The Senate on Thursday confirmed Gina Haspel as CIA director, making her the first woman to lead the spy agency despite the controversy surrounding her role in the waterboarding program. Invoice Nelson of Florida, Sen.
The full Senate vote comes on the heels of a contentious debate over her nomination, back-and-forth stemming from concerns over her reported role in the CIA's "black sites" - overseas prisons the agency used to hold and interrogate top al Qaeda terrorists, including waterboarding. "Gina Haspel advocated for torture". Other Democrats voting yes were Sen. Mark Warner of Virginia - most of whom are up for re-election this November in states Trump received handily in 2016.
A 33-year veteran of the CIA, Haspel will be the first woman to lead the agency and is now serving as its acting director.
On Tuesday, Warner said he would support Haspel's nomination. Jeanne Shaheen of New Hampshire. Later that day, Democratic Sen. Doug Jones of Alabama, opposed the nominee.
"For the first time in the history of the United States, the Central Intelligence Agency will be led by someone with a past role in the use of torture", Christopher Anders, deputy director of ACLU's legislative office, said in a statement.
"Whereas I will not condemn those who made these arduous calls, and I've famous the dear intelligence collected, this system finally did injury to our officers and our standing on this planet", Haspel continued.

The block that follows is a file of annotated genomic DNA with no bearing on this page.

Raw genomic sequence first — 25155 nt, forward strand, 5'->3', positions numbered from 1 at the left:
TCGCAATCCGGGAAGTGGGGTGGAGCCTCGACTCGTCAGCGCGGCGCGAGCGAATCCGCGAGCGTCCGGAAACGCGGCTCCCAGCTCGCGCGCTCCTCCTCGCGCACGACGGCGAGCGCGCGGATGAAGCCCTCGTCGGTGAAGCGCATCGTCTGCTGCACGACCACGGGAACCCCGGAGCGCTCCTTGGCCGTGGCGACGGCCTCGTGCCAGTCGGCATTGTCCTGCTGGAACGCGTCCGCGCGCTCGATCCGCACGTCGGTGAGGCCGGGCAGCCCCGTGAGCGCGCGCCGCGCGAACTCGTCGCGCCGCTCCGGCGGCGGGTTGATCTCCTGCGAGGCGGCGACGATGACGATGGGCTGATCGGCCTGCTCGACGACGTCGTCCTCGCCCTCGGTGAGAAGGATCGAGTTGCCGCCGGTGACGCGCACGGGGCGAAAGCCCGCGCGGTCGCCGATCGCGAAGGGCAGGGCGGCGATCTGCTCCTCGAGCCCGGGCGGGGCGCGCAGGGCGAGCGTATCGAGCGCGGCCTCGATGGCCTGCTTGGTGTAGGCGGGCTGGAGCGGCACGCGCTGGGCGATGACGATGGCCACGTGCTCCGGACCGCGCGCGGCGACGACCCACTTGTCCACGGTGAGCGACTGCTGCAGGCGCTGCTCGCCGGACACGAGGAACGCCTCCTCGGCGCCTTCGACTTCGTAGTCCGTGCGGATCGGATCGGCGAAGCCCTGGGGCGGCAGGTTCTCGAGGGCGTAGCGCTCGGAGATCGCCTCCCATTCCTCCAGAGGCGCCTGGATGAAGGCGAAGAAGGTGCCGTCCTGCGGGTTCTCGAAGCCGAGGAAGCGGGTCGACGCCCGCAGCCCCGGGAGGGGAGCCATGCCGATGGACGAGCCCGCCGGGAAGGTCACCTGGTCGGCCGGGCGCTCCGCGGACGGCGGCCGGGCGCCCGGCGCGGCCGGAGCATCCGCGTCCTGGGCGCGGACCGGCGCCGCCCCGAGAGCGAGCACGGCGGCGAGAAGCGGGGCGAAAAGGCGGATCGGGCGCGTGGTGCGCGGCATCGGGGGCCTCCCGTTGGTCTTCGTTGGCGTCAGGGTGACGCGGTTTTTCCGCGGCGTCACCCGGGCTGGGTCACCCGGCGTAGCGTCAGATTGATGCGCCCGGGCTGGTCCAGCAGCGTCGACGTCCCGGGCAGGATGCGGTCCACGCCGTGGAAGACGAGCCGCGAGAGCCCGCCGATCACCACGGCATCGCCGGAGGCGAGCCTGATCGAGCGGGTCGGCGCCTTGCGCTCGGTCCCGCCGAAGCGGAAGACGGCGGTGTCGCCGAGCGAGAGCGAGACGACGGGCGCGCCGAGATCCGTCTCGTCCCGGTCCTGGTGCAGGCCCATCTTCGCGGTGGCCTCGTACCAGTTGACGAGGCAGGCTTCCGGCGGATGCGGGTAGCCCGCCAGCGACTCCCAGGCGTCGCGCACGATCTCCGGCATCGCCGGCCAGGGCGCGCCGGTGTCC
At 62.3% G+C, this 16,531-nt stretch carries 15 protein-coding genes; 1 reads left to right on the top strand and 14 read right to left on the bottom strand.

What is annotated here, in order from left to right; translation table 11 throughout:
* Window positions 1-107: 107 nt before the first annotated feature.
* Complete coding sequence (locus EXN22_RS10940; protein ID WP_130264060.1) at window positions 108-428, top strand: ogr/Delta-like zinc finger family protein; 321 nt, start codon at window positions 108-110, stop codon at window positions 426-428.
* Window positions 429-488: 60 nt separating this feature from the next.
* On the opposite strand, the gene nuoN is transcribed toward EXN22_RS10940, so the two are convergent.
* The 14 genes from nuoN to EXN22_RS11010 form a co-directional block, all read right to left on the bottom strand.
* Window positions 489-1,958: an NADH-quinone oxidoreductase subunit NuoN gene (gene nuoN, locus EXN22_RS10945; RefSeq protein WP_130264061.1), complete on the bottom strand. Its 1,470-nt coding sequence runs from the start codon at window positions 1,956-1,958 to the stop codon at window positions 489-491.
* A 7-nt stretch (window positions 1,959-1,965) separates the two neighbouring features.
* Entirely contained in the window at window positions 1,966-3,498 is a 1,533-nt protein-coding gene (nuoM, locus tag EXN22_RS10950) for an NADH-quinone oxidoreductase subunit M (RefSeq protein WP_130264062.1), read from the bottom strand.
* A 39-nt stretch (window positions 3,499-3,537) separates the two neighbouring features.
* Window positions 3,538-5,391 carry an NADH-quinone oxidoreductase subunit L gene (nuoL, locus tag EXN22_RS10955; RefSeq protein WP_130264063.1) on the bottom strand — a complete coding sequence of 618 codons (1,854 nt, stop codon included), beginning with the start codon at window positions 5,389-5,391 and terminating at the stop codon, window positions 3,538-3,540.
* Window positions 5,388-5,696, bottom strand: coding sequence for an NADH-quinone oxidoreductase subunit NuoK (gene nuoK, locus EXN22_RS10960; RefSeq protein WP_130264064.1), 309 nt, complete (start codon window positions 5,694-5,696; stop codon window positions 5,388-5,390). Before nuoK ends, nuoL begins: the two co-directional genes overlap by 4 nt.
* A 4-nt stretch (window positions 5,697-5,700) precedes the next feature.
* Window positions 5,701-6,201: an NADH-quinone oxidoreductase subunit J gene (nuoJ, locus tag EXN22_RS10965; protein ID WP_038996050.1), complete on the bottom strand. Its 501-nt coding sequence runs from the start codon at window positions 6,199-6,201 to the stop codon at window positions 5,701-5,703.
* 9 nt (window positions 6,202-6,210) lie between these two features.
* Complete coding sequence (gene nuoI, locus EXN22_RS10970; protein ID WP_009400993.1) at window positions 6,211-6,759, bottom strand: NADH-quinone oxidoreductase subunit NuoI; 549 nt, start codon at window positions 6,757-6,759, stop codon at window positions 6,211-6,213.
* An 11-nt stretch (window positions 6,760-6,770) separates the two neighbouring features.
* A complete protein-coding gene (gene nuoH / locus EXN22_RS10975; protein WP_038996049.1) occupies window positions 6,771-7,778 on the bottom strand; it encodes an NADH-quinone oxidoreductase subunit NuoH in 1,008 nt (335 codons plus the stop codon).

The CIA said those foreign postings include Europe, Eurasia and Africa, though it has declined to name the countries, saying that's classified information.
Also on Wednesday, Republican Senator Jeff Flake, from McCain's home state of Arizona, said he would be a "no" vote when the full Senate decides on Haspel, citing the interrogation program and Haspel's drafting of a cable ordering the destruction of videotapes of interrogations. Among those who supported her nomination were six former CIA directors Porter Goss, John Brennan, Leon Panetta, George Tenet, William Webster and Mike Hayden and three former national intelligence directors James Clapper, Mike McConnell and John Negroponte.
A top European Union official branded President Donald Trump selfish and capricious Wednesday as EU leaders met to count the likely economic damage US policies might inflict on the bloc and to try to rescue the Iran nuclear deal.